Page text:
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Top-down, bottom-up or in-between: how can a UNFCCC framework for market-based approaches ensure environmental integrity and market coherence?

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The Durban Climate Conference agreed on the creation of a new market-based mechanism under the United Nations Framework Convention on Climate Change (UNFCCC) and to consider the establishment of an overall framework for various mitigation approaches, including opportunities for using markets (‘Framework’). The creation of such a Framework is therefore of high political significance, as it should ensure on the one hand that new market-based mechanisms contribute to global climate change mitigation and to achievement of targets, and on the other hand, that different market-based approaches can be integrated in a global carbon market. As yet, there is little clarity as to the roles and design of such a framework. This paper contributes to the debate by discussing and evaluating inter alia several design options, and explores how the various options could be implemented and how they interrelate. It concludes that a strong central oversight at the level of the UNFCCC is probably the only option that could reassure the vast majority of UNFCCC Parties that the environmental integrity of new market-based mechanisms is in fact ensured. This does, however, not exclude that some reasonable balance may be struck between centralization and flexibility.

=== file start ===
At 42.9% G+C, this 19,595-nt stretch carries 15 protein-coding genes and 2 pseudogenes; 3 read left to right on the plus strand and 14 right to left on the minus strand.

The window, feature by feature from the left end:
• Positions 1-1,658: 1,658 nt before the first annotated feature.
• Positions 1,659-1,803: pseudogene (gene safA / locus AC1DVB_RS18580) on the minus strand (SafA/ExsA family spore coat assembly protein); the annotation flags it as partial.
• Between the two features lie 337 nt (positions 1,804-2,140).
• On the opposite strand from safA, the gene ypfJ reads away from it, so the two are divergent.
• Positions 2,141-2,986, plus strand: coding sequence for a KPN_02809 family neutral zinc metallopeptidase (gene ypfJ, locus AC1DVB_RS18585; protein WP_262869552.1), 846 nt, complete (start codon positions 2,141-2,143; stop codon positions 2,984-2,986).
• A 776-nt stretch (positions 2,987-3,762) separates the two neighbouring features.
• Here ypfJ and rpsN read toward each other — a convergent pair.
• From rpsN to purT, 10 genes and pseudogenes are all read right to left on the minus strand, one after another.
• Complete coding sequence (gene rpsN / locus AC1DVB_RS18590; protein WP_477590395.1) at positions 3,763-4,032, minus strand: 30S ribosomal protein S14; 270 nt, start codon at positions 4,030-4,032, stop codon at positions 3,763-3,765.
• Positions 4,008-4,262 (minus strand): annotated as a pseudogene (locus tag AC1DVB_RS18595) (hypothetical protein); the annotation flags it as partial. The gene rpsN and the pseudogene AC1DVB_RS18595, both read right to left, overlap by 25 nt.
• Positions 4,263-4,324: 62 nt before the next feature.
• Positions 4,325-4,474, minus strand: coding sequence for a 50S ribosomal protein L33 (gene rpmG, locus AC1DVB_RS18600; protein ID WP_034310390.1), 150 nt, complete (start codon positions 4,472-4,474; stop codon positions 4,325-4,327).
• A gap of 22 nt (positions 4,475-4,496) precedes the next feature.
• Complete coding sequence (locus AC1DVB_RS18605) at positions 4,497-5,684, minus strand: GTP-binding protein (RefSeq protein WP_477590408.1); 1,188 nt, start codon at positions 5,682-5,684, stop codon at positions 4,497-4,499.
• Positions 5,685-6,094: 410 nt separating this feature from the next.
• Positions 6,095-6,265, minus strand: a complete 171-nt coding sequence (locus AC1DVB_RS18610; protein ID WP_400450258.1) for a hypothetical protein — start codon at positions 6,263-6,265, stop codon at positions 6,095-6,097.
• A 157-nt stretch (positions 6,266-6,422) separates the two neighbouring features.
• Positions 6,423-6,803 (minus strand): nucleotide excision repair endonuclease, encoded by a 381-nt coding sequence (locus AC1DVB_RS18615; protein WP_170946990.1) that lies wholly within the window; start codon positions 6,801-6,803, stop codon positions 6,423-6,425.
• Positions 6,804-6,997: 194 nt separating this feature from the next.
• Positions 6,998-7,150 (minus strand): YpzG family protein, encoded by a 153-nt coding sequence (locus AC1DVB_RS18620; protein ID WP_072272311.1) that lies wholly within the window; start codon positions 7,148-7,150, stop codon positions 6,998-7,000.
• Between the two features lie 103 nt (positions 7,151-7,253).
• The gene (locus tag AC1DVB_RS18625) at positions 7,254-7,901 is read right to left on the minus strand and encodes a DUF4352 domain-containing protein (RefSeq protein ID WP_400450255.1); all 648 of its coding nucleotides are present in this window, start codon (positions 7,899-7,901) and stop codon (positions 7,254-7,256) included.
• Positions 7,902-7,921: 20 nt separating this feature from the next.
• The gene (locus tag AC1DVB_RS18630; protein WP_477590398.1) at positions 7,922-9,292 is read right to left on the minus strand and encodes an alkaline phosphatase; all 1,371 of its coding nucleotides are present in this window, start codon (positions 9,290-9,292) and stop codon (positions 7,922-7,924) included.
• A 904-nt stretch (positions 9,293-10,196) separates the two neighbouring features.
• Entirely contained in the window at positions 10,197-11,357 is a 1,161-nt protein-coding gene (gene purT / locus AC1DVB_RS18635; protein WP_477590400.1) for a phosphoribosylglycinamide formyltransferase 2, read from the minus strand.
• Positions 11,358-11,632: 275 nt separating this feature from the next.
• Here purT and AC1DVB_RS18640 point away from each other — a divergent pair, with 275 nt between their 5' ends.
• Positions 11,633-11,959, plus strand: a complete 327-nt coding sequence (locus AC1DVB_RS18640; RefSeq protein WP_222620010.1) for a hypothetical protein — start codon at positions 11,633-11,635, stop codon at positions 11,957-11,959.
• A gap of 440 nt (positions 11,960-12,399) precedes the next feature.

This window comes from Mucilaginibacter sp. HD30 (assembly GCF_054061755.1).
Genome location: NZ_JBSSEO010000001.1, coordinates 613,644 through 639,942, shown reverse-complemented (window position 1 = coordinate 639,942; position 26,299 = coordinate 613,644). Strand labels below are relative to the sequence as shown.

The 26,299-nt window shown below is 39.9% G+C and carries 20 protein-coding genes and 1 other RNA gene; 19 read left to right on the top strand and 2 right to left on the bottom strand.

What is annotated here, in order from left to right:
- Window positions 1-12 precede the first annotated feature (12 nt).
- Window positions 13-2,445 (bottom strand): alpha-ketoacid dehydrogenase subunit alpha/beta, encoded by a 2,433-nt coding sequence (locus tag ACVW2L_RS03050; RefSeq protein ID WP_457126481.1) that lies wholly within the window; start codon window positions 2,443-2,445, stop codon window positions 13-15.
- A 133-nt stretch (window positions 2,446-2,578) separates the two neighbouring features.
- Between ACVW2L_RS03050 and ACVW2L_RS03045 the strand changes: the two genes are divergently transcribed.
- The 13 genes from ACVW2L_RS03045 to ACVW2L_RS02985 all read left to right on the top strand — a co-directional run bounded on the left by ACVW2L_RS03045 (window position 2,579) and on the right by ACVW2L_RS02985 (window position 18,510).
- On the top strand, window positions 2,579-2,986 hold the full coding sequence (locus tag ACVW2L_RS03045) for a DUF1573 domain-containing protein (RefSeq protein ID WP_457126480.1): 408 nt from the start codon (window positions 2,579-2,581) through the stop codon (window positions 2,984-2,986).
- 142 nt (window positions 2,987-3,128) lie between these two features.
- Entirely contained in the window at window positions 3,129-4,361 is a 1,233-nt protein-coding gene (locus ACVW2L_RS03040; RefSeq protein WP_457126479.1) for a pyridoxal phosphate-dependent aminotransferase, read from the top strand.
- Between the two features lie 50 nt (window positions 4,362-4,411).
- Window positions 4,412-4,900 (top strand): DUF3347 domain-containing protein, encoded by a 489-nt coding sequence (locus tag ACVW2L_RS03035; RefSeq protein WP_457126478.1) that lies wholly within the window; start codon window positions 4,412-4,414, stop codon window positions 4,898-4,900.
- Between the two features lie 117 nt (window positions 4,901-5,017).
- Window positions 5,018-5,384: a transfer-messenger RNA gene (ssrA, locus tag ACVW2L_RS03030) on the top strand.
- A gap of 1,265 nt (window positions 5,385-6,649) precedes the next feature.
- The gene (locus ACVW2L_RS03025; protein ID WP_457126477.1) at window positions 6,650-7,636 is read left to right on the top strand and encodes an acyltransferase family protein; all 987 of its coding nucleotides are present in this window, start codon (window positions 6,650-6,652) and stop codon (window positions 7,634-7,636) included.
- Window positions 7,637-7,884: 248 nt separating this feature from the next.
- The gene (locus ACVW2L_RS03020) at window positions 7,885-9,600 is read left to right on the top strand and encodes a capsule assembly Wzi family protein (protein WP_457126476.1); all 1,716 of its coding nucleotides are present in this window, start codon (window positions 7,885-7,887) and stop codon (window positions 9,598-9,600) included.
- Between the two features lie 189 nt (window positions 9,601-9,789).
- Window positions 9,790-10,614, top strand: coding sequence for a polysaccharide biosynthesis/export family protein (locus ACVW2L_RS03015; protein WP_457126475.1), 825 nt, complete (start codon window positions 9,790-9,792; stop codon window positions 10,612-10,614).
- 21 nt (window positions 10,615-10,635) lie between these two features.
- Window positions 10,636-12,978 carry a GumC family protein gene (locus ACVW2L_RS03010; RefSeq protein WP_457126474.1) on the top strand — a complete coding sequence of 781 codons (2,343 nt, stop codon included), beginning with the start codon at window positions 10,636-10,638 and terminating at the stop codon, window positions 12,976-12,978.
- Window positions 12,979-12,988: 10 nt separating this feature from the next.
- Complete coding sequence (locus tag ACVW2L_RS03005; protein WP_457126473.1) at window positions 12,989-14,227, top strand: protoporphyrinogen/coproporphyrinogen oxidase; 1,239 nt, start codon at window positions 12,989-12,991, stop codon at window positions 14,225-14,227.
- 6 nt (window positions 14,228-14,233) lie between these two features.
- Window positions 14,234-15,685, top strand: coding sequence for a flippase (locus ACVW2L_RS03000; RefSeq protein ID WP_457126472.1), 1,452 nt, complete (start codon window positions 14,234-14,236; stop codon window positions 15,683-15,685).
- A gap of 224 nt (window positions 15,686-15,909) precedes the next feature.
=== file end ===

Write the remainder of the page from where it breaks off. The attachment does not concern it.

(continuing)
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Keywords: best practices; emissions trading; market-based mechanisms; performance measurement; sectoral approaches

Document Type: Research Article

Affiliations: 1: Faculty of Law, University of Bern, Bern, Switzerland 2: Wuppertal Institute for Climate, Environment and Energy Research Group Energy, Transport and Climate Policy, Wuppertal, Germany 3: Joanneum Research, Institute for Water, Energy and Sustainability Energy Research Group, Climate Change, Graz, Austria

Publication date: June 1, 2013

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